For the duration of this Agreement, and for a period of four (4) years after its termination, LODGER shall not hire, and not directly or indirectly solicit, induce, recruit or encourage any staff employed at the PREMISES, any vendor or independent contractor doing business at the PREMISES, the property management at the PREMISES, any other owner or rental tenant or occupant at the PREMISES, and the developer of the PREMISES, for any business, employment or commercial undertaking, without the written consent of OWNER.
LODGER shall be liable to OWNER for nominal damages in the amount of one dollar ($1) per violation of this section. In the event of breach of this section, LODGER understands and agrees that OWNER may seek equitable relief such such as a court order for specific performance.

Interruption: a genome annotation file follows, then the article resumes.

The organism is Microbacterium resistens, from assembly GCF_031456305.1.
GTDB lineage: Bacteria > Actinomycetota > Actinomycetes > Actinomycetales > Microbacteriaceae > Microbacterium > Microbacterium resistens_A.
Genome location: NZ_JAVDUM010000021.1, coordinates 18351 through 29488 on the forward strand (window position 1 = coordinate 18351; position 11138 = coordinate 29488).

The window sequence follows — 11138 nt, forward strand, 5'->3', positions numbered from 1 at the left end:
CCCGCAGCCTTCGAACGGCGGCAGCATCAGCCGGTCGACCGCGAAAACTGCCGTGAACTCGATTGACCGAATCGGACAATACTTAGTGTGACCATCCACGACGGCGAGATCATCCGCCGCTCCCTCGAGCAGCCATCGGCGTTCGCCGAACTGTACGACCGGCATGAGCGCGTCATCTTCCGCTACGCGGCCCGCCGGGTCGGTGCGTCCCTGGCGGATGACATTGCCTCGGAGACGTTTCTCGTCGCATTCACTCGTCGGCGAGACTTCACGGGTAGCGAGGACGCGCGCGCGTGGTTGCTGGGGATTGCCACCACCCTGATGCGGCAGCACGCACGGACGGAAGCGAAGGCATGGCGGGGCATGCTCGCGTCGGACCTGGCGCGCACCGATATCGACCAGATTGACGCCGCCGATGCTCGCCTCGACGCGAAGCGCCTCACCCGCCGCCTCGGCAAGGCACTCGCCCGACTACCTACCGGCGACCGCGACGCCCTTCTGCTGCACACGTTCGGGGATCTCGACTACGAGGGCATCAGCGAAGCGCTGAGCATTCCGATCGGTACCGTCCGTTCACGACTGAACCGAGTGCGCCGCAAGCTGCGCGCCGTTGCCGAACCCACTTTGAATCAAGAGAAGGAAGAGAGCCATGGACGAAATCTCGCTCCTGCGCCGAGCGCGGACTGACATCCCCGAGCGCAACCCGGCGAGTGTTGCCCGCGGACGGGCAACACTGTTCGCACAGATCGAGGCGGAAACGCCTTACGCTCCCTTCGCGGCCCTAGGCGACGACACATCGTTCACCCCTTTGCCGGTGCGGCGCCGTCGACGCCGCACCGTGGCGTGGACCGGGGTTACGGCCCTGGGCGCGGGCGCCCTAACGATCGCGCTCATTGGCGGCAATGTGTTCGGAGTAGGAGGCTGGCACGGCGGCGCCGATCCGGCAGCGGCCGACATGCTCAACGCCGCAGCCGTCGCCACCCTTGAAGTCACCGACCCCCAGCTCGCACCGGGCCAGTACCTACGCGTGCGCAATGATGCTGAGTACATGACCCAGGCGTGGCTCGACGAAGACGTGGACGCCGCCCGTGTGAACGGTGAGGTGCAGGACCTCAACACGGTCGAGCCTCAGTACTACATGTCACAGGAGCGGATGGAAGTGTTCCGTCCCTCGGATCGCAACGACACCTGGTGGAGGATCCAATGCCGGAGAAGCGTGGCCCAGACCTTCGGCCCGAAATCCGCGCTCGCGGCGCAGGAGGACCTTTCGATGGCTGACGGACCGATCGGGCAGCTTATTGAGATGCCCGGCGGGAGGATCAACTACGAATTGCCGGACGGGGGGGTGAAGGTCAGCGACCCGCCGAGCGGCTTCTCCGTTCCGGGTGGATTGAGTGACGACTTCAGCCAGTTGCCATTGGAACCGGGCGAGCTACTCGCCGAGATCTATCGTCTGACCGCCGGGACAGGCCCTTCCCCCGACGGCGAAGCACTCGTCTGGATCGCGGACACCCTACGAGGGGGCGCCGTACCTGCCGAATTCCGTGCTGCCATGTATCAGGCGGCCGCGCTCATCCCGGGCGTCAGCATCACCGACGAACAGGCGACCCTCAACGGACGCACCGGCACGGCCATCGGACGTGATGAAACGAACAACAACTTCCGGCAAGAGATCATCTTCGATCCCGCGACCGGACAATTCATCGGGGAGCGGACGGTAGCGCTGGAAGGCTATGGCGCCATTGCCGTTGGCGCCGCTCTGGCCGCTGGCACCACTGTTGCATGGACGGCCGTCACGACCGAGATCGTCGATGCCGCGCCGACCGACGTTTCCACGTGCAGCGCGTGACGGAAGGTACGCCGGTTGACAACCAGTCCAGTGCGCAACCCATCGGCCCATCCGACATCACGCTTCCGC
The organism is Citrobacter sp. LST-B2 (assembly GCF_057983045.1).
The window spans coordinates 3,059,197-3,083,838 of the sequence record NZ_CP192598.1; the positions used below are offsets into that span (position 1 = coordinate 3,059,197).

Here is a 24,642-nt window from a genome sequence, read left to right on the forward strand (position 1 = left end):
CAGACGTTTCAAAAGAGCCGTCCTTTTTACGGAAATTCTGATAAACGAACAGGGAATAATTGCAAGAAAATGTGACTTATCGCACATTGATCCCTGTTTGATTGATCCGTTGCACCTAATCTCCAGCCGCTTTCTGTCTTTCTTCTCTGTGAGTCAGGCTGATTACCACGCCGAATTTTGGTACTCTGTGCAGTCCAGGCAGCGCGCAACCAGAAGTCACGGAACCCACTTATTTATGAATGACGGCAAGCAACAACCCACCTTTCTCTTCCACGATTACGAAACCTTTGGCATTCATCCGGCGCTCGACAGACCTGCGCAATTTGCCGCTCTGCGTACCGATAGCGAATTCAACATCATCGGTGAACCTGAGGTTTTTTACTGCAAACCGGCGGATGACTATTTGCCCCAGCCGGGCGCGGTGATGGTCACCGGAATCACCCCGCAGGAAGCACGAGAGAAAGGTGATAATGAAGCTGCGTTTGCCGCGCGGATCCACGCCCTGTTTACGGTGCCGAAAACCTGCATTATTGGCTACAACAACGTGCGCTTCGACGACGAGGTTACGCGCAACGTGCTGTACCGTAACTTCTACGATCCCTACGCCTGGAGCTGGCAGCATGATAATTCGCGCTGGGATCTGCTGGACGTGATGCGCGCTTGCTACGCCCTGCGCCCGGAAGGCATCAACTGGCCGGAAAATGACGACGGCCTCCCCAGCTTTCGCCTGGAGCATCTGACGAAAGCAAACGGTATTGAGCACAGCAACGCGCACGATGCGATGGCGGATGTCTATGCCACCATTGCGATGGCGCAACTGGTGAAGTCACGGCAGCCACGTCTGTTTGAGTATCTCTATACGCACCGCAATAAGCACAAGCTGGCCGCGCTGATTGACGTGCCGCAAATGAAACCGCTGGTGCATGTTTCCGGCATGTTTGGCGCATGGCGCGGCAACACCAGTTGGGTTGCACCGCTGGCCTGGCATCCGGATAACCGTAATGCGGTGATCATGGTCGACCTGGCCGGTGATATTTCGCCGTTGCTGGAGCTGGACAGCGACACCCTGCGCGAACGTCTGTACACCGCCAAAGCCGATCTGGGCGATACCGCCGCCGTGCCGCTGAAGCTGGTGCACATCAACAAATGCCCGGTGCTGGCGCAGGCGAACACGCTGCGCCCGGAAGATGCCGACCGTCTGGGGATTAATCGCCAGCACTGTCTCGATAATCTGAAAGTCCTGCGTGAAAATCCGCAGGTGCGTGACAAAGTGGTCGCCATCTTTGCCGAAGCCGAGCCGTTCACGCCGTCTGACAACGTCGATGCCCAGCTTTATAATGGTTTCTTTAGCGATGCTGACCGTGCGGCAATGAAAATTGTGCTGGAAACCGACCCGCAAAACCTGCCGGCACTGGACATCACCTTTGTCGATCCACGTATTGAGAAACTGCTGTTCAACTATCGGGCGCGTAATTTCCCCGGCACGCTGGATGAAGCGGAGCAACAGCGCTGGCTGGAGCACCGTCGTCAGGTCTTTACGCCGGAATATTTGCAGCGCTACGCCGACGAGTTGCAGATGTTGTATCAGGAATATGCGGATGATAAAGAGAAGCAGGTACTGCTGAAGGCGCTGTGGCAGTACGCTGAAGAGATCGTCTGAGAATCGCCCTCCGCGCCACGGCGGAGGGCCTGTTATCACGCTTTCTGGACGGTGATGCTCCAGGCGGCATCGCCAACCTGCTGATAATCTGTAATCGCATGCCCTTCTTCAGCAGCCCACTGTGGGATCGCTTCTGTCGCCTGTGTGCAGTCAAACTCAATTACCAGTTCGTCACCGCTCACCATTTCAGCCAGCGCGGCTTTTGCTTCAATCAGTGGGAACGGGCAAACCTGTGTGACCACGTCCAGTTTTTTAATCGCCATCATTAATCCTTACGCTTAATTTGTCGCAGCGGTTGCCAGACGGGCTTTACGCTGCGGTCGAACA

It reads like a "non-compete agreement" clause.
Section 16600 of the California Business and Professions Code states that "every contract by which anyone is restrained from engaging in a lawful profession, trade, or business of any kind is to that extent void."
My guess is that the language you quoted above could not be held as enforceable in a California court. Most of these "non-compete" clauses are usually found in business or employee contracts. That yours appears in a real estate contract is interesting. But Sec. 16600 would still apply to a leasing agreement (which is what a lodger is, a lessee). Deeper legal research might be necessary to see if the courts have handled this question before.
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